Petroleum and Natural Gas Senior Staff Association of Nigeria, PENGASSAN, weekend in Geneva, Switzerland, warned of impending fresh industrial unrest in the nation's oil industry, over alleged plan by Chevron Nigeria Limited, CNL, to sack no fewer than 500 of its members, noting that oganised labour would not accept such job loss under any guise.
Briefing journalists at the International Labour Conference , ILC, in Geneva, Switzerland, PENGASSAN's President, Francis Johnson, said: "We have a case at hand now where Chevron through HM15, is trying to lay off about 500 of our members. Prayer sessions had already been held. We are also sensitising you now that crisis is looming. So, we must put our heads together to see how we can avert this."
On plans by the Nigerian Content Development and Monitoring Board, NCDMB and the Oil Producers Trade Section, OPTS, to reduce the long contracting cycle in the nation's oil and gas sector, Johnson said that PENGASSAN and its Nigeria Union Petroleum and Natural Gas Workers, NUPENG, had already rejected such move but would be holding further meetings upon their return to Nigeria.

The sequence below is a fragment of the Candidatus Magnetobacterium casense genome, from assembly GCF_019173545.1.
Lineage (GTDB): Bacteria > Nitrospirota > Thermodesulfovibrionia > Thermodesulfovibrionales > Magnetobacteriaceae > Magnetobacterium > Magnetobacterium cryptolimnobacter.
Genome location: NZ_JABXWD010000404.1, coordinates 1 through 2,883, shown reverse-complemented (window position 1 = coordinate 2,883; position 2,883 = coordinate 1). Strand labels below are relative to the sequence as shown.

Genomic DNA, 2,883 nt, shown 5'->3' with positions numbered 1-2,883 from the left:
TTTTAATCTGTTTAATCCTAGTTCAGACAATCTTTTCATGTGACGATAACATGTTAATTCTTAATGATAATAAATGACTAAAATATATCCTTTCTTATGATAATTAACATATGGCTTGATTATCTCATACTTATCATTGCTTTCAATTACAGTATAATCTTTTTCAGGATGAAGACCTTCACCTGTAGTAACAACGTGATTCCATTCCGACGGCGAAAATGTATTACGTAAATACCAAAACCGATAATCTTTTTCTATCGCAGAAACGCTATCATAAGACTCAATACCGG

He said, "If you are going to formulate policies, we are stakeholders, there is need for us to sit down and discuss so that instead of us being reactive, we will be proactive and see how we can also avert the crisis because we know the volatility of the oil and gas sector.
"If we decide that we are shutting down, we know the repercussions, the effect, there will be queues, crisis and uncertainties. But we also don't want that to happen. So we saw the publication that NCDMB, OPTS, Minister of State for Petroleum have taken a decision about contract staffing and we issued a statement that it is not going to be acceptable.
"By God's grace, when we go back, NUPENG and PENGASSAN, we will meet. If you are going to take any action that you know is going to affect our members, what's wrong in calling us together, for us to look at it together. And its unfortunate that most of these things are being done by the Nigerian counterpart. The essence of local content act was to allow Nigerians to take over the industry."